From SBS 2003 to SBS 2011

1. You are going to need to ensure that SharePoint v2 on SBS 2003 is full patched. This means at least SharePoint v2 Service Pack 3 needs to be installed.

2. You’ll need to run the prescan.exe tool on SharePoint v2. This will provide you with any warnings that may prevent migration. Note that prescan.exe also changes the databases so that they can’t be upgraded WITHOUT running this tool.

3. Then you’ll have to install Windows SharePoint Services v3 somewhere (on the SBS 2003 box, another box or a virtual machines) and migrate the v2 databases there.

4. You’ll then need to run the v3 command:

stsadm –o preupgradecheck

and resolve any issues.

5. Finally you can migrate the databases to SharePoint Foundation 2010 on SBS 2011.

From SBS 2008 to SBS 2011

1. Again, you’ll need to ensure that SharePoint it totally up to date. Migration will not work unless certain minimum versions are met.

2. You’ll then need to run the v3 command:

stsadm –o preupgradecheck

and resolve any issues.

3. You can then migrate to SharePoint Foundation on SBS 2011.

To BPOS

1. BPOS is currently equivalent to Windows SharePoint Services v3 (like that on SBS 2008). So if you have anything prior you will need to bring the source content up to that level first.

2. You can’t do a database migration under BPOS so you’ll have to use a number of export and import mechanisms to get the content across. This will mean exporting lists to spreadsheets and databases. It will mean using SharePoint templates to save calendars. It will also means using drive mappings to shift data.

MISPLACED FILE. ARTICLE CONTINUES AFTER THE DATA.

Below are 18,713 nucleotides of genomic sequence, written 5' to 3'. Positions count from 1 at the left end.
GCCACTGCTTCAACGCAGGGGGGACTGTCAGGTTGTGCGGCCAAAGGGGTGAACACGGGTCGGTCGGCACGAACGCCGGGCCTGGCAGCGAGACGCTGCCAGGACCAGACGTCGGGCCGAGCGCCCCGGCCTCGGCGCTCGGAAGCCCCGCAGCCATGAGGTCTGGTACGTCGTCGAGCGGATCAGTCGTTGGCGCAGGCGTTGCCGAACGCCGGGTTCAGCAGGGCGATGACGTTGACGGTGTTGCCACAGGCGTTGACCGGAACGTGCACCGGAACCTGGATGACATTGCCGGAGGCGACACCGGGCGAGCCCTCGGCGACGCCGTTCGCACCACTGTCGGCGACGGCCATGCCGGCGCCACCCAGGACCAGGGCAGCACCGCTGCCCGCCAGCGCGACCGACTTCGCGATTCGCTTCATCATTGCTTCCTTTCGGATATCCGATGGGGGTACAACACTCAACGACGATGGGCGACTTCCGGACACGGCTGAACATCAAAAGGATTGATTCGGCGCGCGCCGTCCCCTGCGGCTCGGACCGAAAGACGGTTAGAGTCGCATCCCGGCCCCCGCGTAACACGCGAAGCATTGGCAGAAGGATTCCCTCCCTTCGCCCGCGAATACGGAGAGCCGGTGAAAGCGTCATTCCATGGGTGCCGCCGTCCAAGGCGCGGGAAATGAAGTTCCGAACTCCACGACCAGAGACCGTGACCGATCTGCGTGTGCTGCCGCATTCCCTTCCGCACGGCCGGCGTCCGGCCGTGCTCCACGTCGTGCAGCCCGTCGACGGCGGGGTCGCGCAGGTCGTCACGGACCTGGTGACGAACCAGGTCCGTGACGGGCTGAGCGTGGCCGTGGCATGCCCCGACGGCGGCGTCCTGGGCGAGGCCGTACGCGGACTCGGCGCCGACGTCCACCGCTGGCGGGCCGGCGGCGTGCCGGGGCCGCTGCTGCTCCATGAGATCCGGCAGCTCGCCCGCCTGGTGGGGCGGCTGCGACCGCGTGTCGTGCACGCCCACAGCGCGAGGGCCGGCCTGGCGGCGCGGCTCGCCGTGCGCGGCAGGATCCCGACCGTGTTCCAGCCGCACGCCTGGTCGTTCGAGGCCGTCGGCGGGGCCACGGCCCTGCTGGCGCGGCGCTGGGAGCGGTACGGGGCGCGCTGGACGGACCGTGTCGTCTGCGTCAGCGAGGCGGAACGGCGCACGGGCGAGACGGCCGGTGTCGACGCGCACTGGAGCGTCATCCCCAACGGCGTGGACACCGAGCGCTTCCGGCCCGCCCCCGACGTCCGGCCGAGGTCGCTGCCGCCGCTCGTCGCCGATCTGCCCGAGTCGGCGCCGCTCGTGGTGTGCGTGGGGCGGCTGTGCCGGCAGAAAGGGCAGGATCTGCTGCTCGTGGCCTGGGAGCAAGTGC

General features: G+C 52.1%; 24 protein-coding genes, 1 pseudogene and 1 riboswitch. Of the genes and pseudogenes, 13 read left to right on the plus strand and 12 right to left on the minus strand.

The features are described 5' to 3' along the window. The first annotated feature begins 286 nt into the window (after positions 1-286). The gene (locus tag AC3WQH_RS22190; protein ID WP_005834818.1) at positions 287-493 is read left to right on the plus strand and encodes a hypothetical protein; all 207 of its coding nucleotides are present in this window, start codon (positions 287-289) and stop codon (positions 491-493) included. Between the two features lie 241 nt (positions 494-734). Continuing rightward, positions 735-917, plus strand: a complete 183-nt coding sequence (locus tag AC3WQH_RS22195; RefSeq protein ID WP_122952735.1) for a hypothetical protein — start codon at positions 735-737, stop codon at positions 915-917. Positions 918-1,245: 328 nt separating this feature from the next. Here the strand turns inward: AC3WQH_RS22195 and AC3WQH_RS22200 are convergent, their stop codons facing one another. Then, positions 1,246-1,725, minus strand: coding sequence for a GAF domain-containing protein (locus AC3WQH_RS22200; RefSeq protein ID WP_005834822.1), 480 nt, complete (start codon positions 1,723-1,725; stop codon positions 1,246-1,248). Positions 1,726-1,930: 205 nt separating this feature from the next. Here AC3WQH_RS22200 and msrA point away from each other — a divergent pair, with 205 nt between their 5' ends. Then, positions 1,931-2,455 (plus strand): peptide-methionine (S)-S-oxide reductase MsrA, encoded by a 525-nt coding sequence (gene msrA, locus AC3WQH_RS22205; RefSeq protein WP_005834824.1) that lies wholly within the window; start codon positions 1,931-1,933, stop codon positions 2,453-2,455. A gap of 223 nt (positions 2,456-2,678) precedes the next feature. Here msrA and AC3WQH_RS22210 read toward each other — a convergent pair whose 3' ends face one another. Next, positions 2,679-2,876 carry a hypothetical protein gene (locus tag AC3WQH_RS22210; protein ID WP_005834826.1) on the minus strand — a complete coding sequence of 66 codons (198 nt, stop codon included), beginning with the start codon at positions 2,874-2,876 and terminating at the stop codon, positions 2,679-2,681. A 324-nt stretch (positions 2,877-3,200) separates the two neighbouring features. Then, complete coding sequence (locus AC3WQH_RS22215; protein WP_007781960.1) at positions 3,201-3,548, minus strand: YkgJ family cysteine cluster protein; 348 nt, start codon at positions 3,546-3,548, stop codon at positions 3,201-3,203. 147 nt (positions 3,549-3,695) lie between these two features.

3. At the end of the day it is a very manual process and will most likely result in data loss. There are third party tools available, but in my experience they are not cost effective unless you are doing a lot of SharePoint migrations.

To Office365

1. When BPOS is upgraded to Office365 it will upgrade SharePoint from v3 to 2010 which generally means the content from previous versions (i.e. v3) will not migrate easily. This means that any content will need to be converted into 2010 format before it is imported into a 2010 site. That is why it is a good idea to move your SBS 2008 Companyweb data now into BPOS so when it gets upgraded to SharePoint 2010 your data will as well.

2. You can’t migrate a database straight into Office365 (is my understanding although powershell may allow this), thus you are going to have to use a number of import and export mechanisms to get the content across. This will mean exporting lists to spreadsheets and databases. It will mean using SharePoint templates to save calendars. It will also mean using drive mappings to sift data.

3. At the end of the day it is going to be a very manual process and will most likely result in data loss (from what I can currently see). There are third party tools available, but in my experience they are not cost effective unless you are doing a lot of SharePoint migrations.

Conclusion

There are plenty of issues I have glossed over here but hopefully this gives you some idea of what you may be up for during a SharePoint migration.

I’ll provide more details of each of these migrations over the coming posts.

Image: Kevin Eddy